Most homeowners in Windsor own an air conditioner, but many of them don’t understand how it works or which part is which. If your air conditioner experiences disrepair and you need to communicate something to an AC technician, it can be very helpful to know the basic parts of the system. Here are some of the key components of your air conditioner and a little bit about what they do!
Everyone who owns an air conditioner should know what a thermostat is. Your thermostat is responsible for maintaining your ideal indoor temperature. You change your thermostat to your desired temperature and it communicates with your air conditioner to ensure that it happens.
Out of all of the key components of your air conditioner, your filter is extremely influential to how efficiently it runs. Air filters are located inside your furnace (if you have central air) or inside your ductless indoor unit (if you have ductless cooling) and it needs to be changed or cleaned once every 30-90 days.
While some air conditioner key components are a bit more mysterious, it’s very obvious what the fan does. Your air conditioner’s fan blows cold air through your ductwork and into your home. It keeps air circulating and fresh and ensures your home comfort.
Refrigerant is a liquid that physically cools the air to be dispersed throughout your home. Refrigerant is kept sealed within copper or steel coils in your air conditioner that cool the air that is brought through the system. A very common residential air conditioner issue is the leaking of refrigerant.
Above were the more commonly understood key components of an air conditioner, these next few are a little bit more nuanced. Your evaporator coil is what holds the refrigerant (as mentioned above). It’s a series of copper or steel pipes that warm air is run through and cooled using the refrigerant inside.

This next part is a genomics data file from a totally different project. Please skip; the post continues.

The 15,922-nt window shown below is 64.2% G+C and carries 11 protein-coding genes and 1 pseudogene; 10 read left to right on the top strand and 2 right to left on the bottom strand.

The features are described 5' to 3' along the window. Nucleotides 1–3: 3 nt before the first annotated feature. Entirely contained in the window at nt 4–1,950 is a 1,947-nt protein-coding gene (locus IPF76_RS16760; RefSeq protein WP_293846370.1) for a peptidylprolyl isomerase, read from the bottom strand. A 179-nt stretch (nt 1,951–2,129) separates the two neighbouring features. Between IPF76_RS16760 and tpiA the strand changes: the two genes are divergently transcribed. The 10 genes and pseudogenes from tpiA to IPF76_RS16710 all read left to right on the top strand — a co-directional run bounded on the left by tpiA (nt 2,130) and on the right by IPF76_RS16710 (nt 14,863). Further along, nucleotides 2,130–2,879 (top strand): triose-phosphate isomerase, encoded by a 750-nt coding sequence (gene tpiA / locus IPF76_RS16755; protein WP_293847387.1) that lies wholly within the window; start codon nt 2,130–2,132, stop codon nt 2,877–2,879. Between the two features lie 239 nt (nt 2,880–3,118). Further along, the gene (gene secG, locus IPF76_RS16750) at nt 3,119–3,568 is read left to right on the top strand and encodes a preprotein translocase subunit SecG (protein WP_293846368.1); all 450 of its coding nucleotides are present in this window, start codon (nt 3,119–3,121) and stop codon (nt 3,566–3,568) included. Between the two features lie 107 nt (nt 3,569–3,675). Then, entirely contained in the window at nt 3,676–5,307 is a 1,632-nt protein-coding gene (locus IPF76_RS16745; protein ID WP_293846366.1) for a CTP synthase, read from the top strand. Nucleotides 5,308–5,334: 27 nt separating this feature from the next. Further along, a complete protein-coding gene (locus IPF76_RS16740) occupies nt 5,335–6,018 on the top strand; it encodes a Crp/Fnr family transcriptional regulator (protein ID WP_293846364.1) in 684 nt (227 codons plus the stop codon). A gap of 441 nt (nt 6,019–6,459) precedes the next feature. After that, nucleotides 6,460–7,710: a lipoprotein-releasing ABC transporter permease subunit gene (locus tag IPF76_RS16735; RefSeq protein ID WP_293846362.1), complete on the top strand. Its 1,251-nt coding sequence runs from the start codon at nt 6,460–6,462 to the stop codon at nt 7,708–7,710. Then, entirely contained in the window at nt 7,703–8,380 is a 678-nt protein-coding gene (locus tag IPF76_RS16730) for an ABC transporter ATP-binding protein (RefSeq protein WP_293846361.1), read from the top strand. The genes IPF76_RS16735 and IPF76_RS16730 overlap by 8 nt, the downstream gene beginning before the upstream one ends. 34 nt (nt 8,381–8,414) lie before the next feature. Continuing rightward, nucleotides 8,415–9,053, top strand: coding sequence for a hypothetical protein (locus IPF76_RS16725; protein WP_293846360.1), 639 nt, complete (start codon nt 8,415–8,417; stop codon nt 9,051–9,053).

The compressor is one of the most important key components of your air conditioner and it works to compress the refrigerant in your system which starts out as a warm vapour. As it’s compressed, the refrigerant becomes a hot liquid, then it is cooled down and expanded again to remove heat from the indoor air.
The condenser coil essentially does the opposite of the compressor. It removes heat that the refrigerant has collected and ejects it outside through the outdoor unit. If you stand by your air conditioner’s outdoor unit while it’s running, you’ll notice hot air coming from its vent.
The expansion valve allows for the refrigerant to expand into a gas from a hot liquid, by doing so, the refrigerant cools from the drop in pressure and is able to once again cool the air coming through the system, effectively repeating the air conditioning process over again.
Have any questions about your air conditioner and if it’s working properly?
The HVAC experts at Fahrhall are here to help!
Fahrhall has been proudly serving the Windsor-Essex and Chatham-Kent regions since 1967. We are committed to providing our customers and our community with reliable service and quality equipment.
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